Your story can be a very useful tool when working with others to make a difference.
1) No one wants to hear my personal story.
What you tell your friends is one thing. But, it’s different when you are telling your story to a person with the power to make a change. Whether it’s a lawmaker, a physician, researcher, or insurer, they need to hear your story. You see, all the numbers in the world are not nearly as powerful as your personal story, your experience.
2) You have to be a social person to tell your story.
There are lots of ways to tell your story that don’t even involve talking! Start by getting your story in writing.
There is no one exact way to do it. After nine years of rewriting my story, I now have a short version, a long version, a funny version, and tucked inside for special occasions, I have that very emotional version that still takes my breath away.
Once you have your story down on paper – submit it to our website! We are building a collection of stories to help inspire others and we look forward to adding yours.
3) Telling your story takes a lot of time.
It might the first few times. It took me several hours to get my thoughts on paper, several days until I was finally happy with it, and it has changed many times over the years. Now, I can write it in a quick email or share it in a passing conversation. I’ve even hammered out a 30 second version I can tell someone on the elevator!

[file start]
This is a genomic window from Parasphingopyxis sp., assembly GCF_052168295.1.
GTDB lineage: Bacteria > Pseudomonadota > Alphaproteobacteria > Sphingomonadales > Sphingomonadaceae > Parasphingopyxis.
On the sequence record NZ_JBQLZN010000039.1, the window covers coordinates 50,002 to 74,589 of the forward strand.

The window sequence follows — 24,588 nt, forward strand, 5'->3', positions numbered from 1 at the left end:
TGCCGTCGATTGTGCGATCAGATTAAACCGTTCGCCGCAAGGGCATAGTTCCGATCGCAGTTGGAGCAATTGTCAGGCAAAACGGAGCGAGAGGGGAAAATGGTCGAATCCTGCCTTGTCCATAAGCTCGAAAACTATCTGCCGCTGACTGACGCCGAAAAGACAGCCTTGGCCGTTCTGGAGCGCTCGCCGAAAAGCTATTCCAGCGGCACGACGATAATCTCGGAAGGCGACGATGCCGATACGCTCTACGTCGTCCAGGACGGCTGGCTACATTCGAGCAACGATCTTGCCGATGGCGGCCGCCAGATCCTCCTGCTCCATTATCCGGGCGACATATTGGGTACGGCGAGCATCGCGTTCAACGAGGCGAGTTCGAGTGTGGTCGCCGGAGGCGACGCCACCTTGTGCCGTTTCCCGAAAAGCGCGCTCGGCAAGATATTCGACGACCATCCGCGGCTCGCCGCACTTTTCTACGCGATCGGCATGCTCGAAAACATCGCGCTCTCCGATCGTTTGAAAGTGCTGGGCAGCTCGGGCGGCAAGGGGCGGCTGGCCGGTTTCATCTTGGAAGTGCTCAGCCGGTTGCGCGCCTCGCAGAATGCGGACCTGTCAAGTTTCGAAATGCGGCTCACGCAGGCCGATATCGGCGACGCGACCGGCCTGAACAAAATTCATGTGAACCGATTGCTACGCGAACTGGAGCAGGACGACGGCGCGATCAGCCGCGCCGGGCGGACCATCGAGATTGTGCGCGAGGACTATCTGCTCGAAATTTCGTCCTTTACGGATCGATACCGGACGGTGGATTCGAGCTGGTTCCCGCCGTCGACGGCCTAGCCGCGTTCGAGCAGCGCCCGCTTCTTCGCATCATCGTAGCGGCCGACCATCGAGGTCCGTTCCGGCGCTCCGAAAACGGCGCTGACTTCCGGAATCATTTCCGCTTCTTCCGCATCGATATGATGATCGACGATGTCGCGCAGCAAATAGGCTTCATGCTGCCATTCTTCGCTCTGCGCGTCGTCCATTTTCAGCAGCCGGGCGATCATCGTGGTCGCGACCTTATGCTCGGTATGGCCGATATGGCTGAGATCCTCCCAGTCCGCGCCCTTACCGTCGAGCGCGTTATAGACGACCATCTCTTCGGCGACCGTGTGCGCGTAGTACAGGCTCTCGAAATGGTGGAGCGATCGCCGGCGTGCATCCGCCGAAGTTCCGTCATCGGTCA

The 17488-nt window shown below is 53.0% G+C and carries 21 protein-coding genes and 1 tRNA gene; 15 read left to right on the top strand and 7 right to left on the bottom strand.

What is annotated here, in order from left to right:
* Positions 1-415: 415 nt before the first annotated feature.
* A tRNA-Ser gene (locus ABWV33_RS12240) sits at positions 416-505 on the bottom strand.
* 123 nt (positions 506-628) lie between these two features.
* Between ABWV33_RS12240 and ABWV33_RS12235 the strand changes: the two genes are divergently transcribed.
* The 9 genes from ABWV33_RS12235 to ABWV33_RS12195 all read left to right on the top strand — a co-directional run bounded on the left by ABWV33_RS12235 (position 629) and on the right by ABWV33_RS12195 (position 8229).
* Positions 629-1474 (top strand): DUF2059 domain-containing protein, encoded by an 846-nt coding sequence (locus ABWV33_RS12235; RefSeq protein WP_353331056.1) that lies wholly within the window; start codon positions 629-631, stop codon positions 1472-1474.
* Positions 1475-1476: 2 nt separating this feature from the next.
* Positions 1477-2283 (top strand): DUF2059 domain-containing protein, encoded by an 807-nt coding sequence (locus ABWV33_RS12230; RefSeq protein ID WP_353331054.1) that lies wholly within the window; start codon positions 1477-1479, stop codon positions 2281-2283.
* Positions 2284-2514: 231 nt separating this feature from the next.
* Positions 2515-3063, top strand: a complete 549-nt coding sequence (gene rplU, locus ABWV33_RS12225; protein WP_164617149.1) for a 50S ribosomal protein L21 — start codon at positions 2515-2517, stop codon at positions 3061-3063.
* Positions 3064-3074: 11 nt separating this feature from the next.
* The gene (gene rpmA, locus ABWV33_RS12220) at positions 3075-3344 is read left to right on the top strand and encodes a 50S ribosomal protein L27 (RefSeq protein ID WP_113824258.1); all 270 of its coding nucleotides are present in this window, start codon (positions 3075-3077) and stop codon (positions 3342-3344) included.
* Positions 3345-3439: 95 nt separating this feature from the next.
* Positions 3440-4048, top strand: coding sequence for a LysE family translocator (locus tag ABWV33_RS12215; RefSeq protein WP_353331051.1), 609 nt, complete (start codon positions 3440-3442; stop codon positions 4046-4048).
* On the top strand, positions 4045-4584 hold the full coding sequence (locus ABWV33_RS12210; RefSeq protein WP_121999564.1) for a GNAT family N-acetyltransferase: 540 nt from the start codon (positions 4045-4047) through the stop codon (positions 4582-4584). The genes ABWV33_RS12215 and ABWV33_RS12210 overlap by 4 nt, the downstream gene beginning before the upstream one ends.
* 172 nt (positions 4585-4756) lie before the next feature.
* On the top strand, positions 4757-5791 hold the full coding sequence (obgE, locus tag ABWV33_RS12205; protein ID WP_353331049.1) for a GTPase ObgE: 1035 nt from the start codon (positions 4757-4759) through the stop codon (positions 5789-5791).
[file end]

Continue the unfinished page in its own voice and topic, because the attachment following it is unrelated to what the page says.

4) You have to be a heart defect expert for anyone to listen.
You are the expert – you, or someone you love, has been impacted by heart defects and you know more about your experience than anyone else. You don’t need to know the medical details or the latest research. It is your story that matters.
5) Telling your story doesn’t make a difference.
Oh, yes, it does. I have heard countless times how someone’s story has changed minds, tipped the scales, and moved mountains. Mine has, and yours can, too. Try it and see what happens.
The Pediatric Congenital Heart Association firmly believes in the power of our stories and is committed to bringing them together to be the resounding voice of the CHD Community.
We are building a collection of stories that can be found on our website. A few stories will be featured on our home page. Others can be found using the links on our blog page. These stories can be used to inspire others to take action, too. Be a part of something bigger – share your story today, because together, we will make a difference.
Amy Basken – President, Pediatric Congenital Heart Association